What is Fog Computing?

Fog computing, also known as fogging, is a decentralised infrastructure that is located between the Cloud and the data source. The cloud is like a cloud, centrally hovering over all end devices, and Fog Computing is like a fog, closer to the end devices. By processing and storing data in mini data centres (the Fog Nodes) on site, there is no longer a need to route all data to the cloud. Fog computing thus brings the advantages and performance of the cloud closer to the end devices and thus offers Reduced latency and processing times and also lowers bandwidth utilisation through the pre-processed data volumes.

How does Fog Computing work?

Fog computing uses so-called Fog Nodes, which act between the cloud and the end devices. These Fog Nodes act as mini data centresto store and / or analyse collected data from the end devices. This means that not all data has to be sent to the cloud, but can be Used closer to the location of the data source to ensure real-time decisions. For complex analyses, the data is forwarded to the cloud. This structure of Fog Nodes can be seen as a local cloud. The Fog Nodes can interact and communicate with each other.

What are applications and examples of Fog Computing?

IoT and IIoT

Since large amounts of data are generated by sensors and control devices, Fog computing is very important for the IoT (Internet of Things) makes a lot of sense, just like the IIoT (Industrial Internet of Things). Through the Fog Nodes, data is already processed on site, which means less data has to be sent to the cloud. This saves time and money, as the communication between the end devices and the Fog Nodes is faster and enables timely decisions.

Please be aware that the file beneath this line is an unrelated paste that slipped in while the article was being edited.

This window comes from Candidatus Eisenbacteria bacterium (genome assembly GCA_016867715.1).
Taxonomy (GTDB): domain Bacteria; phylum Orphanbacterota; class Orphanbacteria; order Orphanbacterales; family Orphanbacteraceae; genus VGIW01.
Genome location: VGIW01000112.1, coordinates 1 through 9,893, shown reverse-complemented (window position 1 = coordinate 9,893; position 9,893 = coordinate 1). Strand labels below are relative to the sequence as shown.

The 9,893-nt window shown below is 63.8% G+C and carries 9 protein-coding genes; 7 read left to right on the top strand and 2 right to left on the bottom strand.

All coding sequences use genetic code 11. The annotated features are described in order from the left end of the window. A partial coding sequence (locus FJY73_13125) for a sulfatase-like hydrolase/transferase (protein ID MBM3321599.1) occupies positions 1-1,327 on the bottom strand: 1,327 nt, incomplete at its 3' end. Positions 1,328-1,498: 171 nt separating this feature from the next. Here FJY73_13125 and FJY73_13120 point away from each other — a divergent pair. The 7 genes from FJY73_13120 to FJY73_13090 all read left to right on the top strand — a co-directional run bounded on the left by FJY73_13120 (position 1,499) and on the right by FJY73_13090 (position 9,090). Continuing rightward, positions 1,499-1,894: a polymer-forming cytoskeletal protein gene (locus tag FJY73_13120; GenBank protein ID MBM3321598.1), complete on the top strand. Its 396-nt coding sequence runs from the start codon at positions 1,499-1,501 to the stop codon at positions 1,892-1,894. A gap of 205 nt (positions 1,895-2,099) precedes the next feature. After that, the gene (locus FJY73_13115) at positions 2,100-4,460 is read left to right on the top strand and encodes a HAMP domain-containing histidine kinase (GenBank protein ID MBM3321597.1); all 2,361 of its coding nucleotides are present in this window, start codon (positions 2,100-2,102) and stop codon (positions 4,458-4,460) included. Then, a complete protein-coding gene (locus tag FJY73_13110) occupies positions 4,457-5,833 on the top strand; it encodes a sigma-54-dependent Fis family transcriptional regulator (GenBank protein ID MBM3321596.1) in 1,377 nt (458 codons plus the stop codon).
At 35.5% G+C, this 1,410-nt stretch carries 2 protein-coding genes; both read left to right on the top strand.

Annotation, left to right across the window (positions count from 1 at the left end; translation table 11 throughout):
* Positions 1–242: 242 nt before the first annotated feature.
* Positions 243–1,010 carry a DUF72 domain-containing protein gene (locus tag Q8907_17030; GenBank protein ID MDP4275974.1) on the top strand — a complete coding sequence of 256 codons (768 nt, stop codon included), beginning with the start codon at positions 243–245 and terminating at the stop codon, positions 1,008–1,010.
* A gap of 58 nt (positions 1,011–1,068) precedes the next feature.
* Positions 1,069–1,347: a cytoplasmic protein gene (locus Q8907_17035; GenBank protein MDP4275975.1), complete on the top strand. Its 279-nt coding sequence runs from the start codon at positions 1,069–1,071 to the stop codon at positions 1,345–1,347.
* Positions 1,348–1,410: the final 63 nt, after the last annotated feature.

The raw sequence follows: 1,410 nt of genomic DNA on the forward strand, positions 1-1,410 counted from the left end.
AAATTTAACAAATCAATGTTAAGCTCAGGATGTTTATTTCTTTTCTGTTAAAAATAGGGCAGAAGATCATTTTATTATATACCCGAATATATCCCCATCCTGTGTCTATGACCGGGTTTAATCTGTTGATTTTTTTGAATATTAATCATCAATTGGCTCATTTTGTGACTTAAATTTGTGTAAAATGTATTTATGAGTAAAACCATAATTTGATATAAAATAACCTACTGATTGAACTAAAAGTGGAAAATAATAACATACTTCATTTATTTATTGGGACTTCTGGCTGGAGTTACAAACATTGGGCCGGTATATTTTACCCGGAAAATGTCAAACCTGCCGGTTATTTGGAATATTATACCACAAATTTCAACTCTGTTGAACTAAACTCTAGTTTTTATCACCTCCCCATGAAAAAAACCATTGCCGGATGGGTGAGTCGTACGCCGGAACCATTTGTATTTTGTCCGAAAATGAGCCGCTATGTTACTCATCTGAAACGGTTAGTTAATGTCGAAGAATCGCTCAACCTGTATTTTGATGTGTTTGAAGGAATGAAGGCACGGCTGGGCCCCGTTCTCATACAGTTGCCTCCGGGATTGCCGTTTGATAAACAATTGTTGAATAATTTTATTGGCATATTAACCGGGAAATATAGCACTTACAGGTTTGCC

Autonomous driving

For the autonomous driving becomes a Combination of Fog and Edge computing used. Large amounts of data are generated by control units, sensors and actuators, up to 20 terabytes per day are possible. By using Fog Computing, a local data analysis (code to data) is carried out in a mobile mini computer centre, the data is evaluated on site and only the results are forwarded. By processing the required data in real time, quick decisions are possible, because delays can be life-threatening in ongoing road traffic.

Fog Computing vs. Cloud Computing

Fog computing complements the Cloud computing and can thus be seen as an intermediary of the cloud infrastructure. While in cloud computing the data is processed in a central IT structure, the cloud, in fogging this is done in the fog nodes closer to the data source. This means that In Fog Computing, short-term and real-time analyses are possible, while in the cloud, time- and resource-intensive analyses of big data are possible. (in English Big Data) take place. Fog computing thus figuratively brings the cloud closer to the end devices and offers faster decisions and shorter latency times.

Fog Computing vs. Edge Computing

Fog and edge computing are often used as synonyms, although they describe different approaches. Edge computing describes decentralised data processing at the edge of the network. Here, the data generated at the end device is pre-filtered and, if necessary, simple analyses are made. This data can then be forwarded to Fog Nodes to be stored or further analysed, for example. Since the Fog Nodes can communicate with each other and more computing power is available, more complex analyses are possible than with edge computing.

Fog, edge and cloud computing work particularly well together. First, edge computing is used to pre-filter and reduce the amount of data. Then, initial analyses are carried out in the Fog Nodes and finally, time-consuming and complex tasks are handled by Cloud Computing. In this way, the respective strengths of the different models can be profited from.